A positive response to negative oil prices

Overhauling pricing models could reap rewards even if prices don’t cross zero again

Responding to extreme events is never easy. No one wants to waste resources over-preparing for something that may never occur again. But equally, no one wants to be caught out a second time.  

This is the conundrum facing the oil market in the wake of futures prices turning negative – a once-unthinkable phenomenon that caused chaos in April. For options traders and quants an important consideration is whether to continue using the Black-Scholes options pricing model – which cannot accept negative prices – or switch to an alternative model, with all the upheaval and operational risk that would cause. CME and Ice made the decision in April to immediately switch to the Bachelier model for options pricing.

Six weeks later, the collapse of CME crude futures to -$40 a barrel looks more and more like an aberration – the confluence of a series of never-to-be-repeated events. Some quants have already taken the data out of their models, treating them as outliers.

A return to negative prices seems unlikely anytime soon. Oil demand is picking up and production cuts are already eating into the supply overhang. Options traders that stuck with Black-Scholes may see little reason to change now.

But even without negative oil prices, there are good reasons to at least consider the Bachelier model for pricing options. Those familiar with it say the 120-year old model has some advantages over Black-Scholes for pricing certain contracts. For maturities of up to three or four months out, there is evidence that the Bachelier volatility smile fits the oil market better than Black-Scholes.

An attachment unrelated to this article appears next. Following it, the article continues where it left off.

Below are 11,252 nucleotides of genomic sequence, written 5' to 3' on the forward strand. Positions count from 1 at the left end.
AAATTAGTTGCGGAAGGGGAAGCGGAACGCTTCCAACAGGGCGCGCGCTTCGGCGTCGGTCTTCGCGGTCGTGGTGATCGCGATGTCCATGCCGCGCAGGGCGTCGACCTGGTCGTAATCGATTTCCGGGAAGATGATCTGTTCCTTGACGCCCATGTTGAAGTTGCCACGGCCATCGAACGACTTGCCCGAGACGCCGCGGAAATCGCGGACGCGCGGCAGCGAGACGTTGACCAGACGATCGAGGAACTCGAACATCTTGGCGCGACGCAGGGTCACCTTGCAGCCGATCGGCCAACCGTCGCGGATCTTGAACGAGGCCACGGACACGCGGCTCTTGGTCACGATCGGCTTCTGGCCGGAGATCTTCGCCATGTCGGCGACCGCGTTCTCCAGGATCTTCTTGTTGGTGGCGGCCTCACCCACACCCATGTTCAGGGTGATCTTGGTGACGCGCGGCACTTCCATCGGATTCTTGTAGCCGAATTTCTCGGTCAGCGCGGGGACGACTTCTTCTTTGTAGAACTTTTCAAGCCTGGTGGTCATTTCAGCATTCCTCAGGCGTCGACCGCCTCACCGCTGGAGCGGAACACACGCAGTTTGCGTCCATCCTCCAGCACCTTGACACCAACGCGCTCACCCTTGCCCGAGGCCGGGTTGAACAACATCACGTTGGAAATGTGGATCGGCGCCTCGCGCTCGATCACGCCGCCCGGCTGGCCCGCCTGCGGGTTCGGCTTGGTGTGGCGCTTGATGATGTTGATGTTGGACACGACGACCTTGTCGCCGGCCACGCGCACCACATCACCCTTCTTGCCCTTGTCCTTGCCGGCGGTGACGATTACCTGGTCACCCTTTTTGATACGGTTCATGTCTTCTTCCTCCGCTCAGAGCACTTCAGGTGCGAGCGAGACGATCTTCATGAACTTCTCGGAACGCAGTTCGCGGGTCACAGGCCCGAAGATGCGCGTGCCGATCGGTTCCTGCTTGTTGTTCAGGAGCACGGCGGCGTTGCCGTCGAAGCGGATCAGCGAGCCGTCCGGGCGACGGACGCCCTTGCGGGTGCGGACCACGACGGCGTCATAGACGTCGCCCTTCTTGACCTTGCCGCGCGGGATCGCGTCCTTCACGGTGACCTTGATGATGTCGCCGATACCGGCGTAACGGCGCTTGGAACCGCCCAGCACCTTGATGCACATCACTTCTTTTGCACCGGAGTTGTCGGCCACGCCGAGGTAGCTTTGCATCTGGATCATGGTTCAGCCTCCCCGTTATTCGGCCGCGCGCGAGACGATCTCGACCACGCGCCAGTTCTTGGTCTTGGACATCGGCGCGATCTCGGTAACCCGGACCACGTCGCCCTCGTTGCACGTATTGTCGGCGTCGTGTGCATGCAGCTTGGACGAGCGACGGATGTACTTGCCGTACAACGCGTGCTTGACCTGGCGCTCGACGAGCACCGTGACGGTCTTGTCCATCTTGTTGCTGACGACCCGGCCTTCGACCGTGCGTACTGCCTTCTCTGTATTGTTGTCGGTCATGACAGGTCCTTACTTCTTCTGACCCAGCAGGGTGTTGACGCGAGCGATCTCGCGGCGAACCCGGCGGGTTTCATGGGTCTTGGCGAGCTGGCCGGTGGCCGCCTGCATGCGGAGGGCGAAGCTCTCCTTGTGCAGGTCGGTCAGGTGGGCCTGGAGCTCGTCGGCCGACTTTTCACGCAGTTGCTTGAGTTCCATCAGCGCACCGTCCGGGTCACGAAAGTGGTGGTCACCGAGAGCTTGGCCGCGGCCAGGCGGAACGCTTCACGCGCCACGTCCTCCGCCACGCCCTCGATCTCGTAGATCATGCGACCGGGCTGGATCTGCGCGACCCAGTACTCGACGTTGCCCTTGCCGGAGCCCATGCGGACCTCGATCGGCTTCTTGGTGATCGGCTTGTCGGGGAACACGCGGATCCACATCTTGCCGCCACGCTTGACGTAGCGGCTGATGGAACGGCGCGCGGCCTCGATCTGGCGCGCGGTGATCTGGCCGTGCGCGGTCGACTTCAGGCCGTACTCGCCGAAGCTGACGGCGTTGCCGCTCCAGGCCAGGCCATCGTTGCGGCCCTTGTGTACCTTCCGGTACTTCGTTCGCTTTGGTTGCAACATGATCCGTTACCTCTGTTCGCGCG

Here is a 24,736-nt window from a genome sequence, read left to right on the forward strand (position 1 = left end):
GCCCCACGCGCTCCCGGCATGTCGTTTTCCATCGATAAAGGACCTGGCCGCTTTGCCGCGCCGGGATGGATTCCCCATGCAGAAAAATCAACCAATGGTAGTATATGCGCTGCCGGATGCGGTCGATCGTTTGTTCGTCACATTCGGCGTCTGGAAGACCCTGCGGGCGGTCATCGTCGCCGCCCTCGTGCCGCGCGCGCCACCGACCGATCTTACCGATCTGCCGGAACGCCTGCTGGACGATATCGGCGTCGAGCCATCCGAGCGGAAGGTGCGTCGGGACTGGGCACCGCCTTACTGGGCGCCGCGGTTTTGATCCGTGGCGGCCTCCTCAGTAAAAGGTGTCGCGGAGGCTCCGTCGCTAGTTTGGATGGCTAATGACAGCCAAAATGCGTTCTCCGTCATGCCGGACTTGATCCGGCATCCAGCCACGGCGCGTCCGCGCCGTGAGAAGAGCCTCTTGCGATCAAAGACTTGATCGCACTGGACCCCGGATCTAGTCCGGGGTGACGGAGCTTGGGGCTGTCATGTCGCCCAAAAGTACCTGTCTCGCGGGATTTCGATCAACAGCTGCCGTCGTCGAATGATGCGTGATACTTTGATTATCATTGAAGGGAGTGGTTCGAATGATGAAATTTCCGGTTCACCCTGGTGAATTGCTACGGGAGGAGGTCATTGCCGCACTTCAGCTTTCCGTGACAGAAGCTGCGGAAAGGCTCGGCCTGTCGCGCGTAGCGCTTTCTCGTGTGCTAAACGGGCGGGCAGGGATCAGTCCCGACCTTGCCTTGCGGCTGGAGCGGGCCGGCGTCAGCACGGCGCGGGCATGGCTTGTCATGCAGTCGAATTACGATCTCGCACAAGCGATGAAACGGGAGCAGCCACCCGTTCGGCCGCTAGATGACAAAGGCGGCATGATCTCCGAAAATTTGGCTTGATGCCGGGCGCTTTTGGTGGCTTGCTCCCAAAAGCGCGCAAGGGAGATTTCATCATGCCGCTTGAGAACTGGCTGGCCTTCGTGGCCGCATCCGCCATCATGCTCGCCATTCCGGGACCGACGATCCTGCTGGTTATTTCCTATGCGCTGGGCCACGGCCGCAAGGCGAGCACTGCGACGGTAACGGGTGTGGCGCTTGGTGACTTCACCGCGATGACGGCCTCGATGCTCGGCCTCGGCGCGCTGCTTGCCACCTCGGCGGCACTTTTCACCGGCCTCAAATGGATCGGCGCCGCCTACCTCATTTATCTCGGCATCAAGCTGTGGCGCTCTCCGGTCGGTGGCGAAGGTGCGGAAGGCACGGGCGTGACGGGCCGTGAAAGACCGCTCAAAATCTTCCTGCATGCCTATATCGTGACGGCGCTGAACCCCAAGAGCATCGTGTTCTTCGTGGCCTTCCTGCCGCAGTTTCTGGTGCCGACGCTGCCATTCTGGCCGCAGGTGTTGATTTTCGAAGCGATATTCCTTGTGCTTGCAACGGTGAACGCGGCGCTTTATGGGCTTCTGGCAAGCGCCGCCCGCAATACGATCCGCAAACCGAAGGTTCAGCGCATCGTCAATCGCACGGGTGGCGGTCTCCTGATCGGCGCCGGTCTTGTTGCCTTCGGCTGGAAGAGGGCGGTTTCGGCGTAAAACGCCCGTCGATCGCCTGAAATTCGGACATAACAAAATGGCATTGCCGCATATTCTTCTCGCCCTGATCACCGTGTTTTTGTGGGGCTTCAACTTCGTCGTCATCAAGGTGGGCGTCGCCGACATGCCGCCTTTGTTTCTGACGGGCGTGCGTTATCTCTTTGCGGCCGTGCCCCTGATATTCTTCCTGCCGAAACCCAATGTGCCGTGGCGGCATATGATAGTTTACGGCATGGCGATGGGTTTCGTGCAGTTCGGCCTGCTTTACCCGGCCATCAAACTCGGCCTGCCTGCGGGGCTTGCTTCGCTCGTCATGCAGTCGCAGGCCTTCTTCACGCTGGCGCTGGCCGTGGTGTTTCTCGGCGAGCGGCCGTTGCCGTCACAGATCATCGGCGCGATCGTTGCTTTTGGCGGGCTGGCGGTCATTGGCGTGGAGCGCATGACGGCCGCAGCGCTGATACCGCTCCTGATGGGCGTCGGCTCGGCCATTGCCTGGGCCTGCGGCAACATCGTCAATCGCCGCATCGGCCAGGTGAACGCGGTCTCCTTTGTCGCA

Even if they do not use it themselves, traders cannot ignore the wider adoption of Bachelier by exchanges and other market participants. While the models are mathematically similar, there are some key differences that must be factored in when pricing and margining contracts. In general, Bachelier assigns higher values to out-of-the-money puts than Black-Scholes, while out-of-the-money calls are priced lower. As prices move closer to zero, the differences between the models become more pronounced.      

Another oil price shock cannot be discounted entirely. These are strange times and circumstances can change very quickly. A second wave of Covid-19 is entirely possible and could mean the return of the global lockdowns that caused oil demand to drop so precipitously in the first place.  

The US Commodity Futures Trading Commission issued an advisory on May 13 reminding firms they are “expected to prepare for the possibility that certain contracts may continue to experience extreme market volatility, low liquidity and possibly negative pricing”.

Anyone caught out by negative prices a second time is going to have some explaining to do. But reviewing and overhauling pricing models after a market-changing event is more than just a compliance exercise. It’s prudent risk management. And incorporating Bachelier into pricing may have benefits even if negative oil prices turn out to be a one-off.    

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